Some SPY dividend capture strategies I don’t recommend:
1. Sell SPY short right before closing the day before ex-dividend
- Rationale: Securities tend to drop by about the dividend amount when trading begins (pre-open trading)
- Problem: The buyer that bought the stock from you deserves the dividend and the loaner that loaned you the stock you sold (probably unknowingly), deserves the dividend too. Two dividends, one share of stock–you make up the difference. You will have the dividend amount subtracted from your account.
2. Create a covered call position with SPY right before ex-dividend by buying SPY and selling deep in the money calls
- Rationale: You own the stock, so you will collect the dividend. The value of the short calls moves in direct opposition to the value of SPY, so you have a near perfect hedge, with very little risk from anything other than a total market meltdown. The options expire the next day after the ex-dividend date so the position automatically closes itself out the weekend after the ex-dividend.
- Problem: If the premium value of the SPY calls is significantly lower than the dividend amount (which is a certainty with deep in the money calls near expiration) your calls will very likely be assigned. Your stock will be called away, and you will not collect the dividend. Unless you received some premium when you created your covered call position (if your breakeven price is less than the strike price) you have just paid commissions for nothing.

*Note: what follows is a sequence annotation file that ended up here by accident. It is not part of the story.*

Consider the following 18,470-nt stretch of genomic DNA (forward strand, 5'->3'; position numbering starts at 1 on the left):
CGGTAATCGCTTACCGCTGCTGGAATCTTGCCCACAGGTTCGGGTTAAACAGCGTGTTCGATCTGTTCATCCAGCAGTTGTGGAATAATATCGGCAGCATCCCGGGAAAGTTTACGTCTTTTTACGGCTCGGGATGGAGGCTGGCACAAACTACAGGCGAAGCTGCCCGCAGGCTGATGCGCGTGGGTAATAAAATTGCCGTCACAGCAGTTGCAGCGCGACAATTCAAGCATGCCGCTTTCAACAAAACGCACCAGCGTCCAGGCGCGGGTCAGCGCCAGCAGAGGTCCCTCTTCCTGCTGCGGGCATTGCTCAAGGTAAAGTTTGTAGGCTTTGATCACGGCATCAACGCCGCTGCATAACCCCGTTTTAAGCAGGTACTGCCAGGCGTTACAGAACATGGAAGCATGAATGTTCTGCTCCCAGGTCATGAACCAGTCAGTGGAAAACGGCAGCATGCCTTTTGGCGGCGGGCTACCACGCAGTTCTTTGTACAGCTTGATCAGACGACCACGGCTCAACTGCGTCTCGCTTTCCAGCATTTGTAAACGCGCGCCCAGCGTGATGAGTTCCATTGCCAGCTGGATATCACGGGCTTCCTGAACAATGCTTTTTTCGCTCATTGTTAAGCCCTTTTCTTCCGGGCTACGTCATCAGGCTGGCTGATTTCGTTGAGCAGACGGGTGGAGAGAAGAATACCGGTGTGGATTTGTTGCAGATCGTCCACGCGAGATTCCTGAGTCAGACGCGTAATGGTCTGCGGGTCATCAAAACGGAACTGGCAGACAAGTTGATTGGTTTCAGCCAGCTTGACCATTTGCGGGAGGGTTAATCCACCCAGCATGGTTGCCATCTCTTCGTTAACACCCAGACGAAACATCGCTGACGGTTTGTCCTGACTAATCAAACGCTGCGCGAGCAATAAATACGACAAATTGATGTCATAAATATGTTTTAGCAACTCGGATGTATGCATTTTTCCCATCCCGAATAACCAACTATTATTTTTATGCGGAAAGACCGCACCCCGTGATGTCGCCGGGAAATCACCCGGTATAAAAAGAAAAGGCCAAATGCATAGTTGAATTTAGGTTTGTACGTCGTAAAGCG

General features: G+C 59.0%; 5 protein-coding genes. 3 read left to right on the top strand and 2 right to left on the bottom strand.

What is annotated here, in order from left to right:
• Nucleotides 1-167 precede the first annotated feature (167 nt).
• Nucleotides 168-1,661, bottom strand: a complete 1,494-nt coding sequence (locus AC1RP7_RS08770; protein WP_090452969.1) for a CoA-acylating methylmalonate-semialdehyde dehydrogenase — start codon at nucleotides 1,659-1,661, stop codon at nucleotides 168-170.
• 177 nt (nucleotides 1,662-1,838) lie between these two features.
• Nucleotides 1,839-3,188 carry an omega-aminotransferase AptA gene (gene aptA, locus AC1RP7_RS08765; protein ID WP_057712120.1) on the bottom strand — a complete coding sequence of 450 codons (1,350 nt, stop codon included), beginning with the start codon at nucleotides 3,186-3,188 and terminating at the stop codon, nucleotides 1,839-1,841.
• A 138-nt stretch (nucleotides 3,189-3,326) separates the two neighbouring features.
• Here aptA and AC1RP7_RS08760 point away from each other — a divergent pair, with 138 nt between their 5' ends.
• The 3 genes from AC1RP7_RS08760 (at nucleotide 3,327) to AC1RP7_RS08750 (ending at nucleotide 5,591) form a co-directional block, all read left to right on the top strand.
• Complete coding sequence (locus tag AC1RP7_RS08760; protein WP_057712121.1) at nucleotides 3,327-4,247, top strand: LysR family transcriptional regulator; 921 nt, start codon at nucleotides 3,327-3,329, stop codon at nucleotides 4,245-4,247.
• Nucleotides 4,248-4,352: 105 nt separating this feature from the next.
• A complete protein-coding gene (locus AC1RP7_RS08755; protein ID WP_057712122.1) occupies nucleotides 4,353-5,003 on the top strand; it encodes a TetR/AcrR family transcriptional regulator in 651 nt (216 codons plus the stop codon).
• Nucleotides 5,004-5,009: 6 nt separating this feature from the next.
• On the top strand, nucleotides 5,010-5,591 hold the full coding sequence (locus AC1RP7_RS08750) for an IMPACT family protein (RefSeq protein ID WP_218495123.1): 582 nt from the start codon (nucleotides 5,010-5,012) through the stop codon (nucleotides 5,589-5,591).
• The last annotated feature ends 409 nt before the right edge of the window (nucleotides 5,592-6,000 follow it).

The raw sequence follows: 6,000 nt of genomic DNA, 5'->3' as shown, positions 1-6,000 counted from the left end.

3. Buy SPY and sell the same number of IVV (the iShares version of SPY) short
- Rationale: Since IVV goes ex-dividend a few days after SPY there is time to buy back IVV before its dividend is due. SPY and IVV both track the S&P index, pretty much exactly, so the long and short position are perfectly hedged.
- Problem: The value of IVV is tied to the S&P 500 index , not SPY. Since the S&P 500 is not influenced by SPY going ex-dividend IVV doesn’t mirror the SPY move. After SPY goes ex-dividend there is an increased offset between SPY and IVV that doesn’t go away until IVV goes ex-dividend the next week. At that point the two ETFs go back to their usual offset with IVV typically being ~$0.40 higher. Your losses in your short IVV position cancel out your dividend gains from holding SPY. Only your broker is happy.
- Prediction: Dec 31, 2015 S&P 500 close at 2346 up 13.9%
- Assignment Risk, Short Calls, And Ex-Dividend Dates
- SPXH—Hedging the S&P 500 For Free?
- A Tale of Two Bulls
- Prediction: Dec 31,2013 S&P 500 close at 1468.38 up 2.96%
Tuesday, March 8th, 2011 | Vance Harwood